Apple Lisa 2/10

The Story So Far

This is it, my holy grail. Ever since I first heard about this legendary machine, I've wanted one. The problem was finding one. After waiting to find one at garage sales, flea markets, auctions, and Salvation Army stores for many years, I finally "gave up" and bought a non-working one off e-Bay for a semi-decent price (mostly because it was broken.)

I bought it from a guy in California who had had it in storage in his attic for the past 15 years or so. The problem with it was the hard disk was not being recognized. Other than that it worked. I immediately began researching my options.

First, I downloaded the OS and the Diagnostics floppies (LisaTest) from a few wonderful sites off the 'net and used my PowerMac 6100/60 to write the 400K floppies (thank goodness for backwards compatibility!). I figured I'd run the diagnostics and see what was what. I put the LisaTest disk in the drive... or, at least, I tried to. It wouldn't go in. The drive was in the "a disk is already inserted" position. This wasn't right. So I opened up the case and removed the drive cage.

Well, the 15 years in a hot California attic had taken their toll on the floppy drive, in a big way. All of the lubricating grease on the drive had solidified completely, and the eject mechanism wouldn't budge, at all. Sigh. It was 2:30am at this point... what to do... Ah! I'll just drive out to Meijer's and pick up some WD40 or somesuch. Drove out, and after getting pulled over for having a headlight out (the only time I've ever been pulled over, incidentally), came back with oil and paper towels in hand. I carefully lubricated the drive, and after an hour or so finally got everything working as it should. The drive now booted the Office System 3.1 (7/7) install floppy, but for some reason LisaTest wouldn't work. Oh well... time to figure out what was wrong with the hard drive.

The Widget drive in the Lisa (a custom Apple job, of course) is an odd thing. The only part of the drive that's enclosed are the platters and the read/write heads, everything else is external. So there's a big flywheel on the bottom with timing notches in it that you can watch spin around. Exciting. Well, the flywheel was spinning like there was no tomorrow, so that wasn't the problem. According to some tech documents I got from Sun Remarketing, the drive was supposed to spin up and make a loud "click" noise. It wasn't doing that. This click was supposed to be the read/write "brake" disengaging. This brake prevented the heads from moving around when the drive was off (which could potentially scratch the platters). So, upon close inspection, it became evident that the brake wasn't disengaging. In fact, it was stuck to the pinion on the read/write heads. So, I unstuck it, put it back together, and powered it up. No joy. Disassembled, tried turning the read/write head pinion by hand (slowly). It wouldn't budge. At all. It was completely frozen. So, I carefully applied the smallest amount of WD40 that's humanly possible, and worked it into the mechanism until it turned freely. I put the drive back together, powered the Lisa up... and... it started booting MacWorks! Yay, except I don't want to run MacWorks. That's OK, because it crashed a few seconds later with the "Sad Mac" display.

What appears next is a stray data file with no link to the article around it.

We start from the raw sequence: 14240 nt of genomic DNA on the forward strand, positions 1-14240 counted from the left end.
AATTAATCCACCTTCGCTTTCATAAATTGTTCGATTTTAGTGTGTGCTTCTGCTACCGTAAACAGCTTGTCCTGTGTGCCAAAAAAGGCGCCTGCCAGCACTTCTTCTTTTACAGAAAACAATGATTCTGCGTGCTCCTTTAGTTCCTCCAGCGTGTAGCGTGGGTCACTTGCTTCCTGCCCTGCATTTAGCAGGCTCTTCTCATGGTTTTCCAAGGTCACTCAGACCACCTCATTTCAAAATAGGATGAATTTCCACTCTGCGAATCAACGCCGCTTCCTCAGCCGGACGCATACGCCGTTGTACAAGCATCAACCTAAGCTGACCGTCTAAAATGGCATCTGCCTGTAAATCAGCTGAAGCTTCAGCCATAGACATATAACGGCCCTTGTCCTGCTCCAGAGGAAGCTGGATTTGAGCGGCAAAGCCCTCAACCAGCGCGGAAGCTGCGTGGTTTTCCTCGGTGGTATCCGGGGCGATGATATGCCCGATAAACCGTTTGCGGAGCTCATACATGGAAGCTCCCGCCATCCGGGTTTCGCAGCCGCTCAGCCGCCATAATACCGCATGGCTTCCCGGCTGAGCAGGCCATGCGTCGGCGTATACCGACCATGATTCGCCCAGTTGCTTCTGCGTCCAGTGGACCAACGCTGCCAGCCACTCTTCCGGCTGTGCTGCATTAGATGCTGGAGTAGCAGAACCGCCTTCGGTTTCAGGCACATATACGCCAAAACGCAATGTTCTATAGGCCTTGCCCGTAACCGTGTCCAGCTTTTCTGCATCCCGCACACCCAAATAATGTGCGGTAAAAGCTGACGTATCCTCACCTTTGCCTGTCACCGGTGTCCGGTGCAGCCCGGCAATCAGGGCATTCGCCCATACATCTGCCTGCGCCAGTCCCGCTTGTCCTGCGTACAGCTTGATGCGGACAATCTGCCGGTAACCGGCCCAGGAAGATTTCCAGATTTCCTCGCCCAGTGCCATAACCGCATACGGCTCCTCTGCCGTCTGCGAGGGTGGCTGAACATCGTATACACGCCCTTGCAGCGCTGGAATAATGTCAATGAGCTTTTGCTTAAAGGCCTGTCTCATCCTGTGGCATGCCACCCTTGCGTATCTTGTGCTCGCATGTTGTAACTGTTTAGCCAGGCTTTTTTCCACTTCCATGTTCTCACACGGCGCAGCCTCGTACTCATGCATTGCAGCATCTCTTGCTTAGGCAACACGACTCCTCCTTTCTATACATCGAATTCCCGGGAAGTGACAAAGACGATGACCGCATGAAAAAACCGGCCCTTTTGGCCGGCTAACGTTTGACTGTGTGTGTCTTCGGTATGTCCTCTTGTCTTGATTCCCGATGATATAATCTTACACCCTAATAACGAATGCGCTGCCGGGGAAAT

I wrote the rest of the Office System floppies to 400K disks (actually 800K disks, but...) and installed the Office System. It worked perfectly. Unfortunately, I couldn't install the Workshop environment, as it requires more than 512K of RAM. So, I got a 512K expansion board off e-Bay for $30 (making it the most I've paid for RAM in quite awhile), and now I have both the Lisa Office System 3.1 and the Pascal Workshop environment installed, and it's the bomb.

The heat in the attic also had an adverse effect on the keyboard. The foam rubber on the inside of the keyboard (used for closing the contacts on the PCB in the keyboard) has completely disintegrated, so half the keys don't work anymore. I'm looking into ways to fix it. Once I do, I want to learn how to program for the Lisa and write some nifty stuff. When I do, I'll make it available for download here.

History & Specifications

The Lisa was introduced in 1983 to much excitement, but very slow sales. The $10,000 price was at least part of the problem. It was to be the Apple ]['s true successor (as opposed to the Apple III which failed miserably), and was the result of millions of dollars of Apple research and development. Standard features were a 5Mhz, 16-bit Motorola 68000 processor, 1MB of RAM, a bitmapped 720x364 pixel display (black and white). Since the Lisa Office system was a true multitasking environment, there was also an Apple designed MMU chip. It also came with an odd device -- the mouse... arguably this was the first commercially available computer to feature a Graphical User Interface (GUI).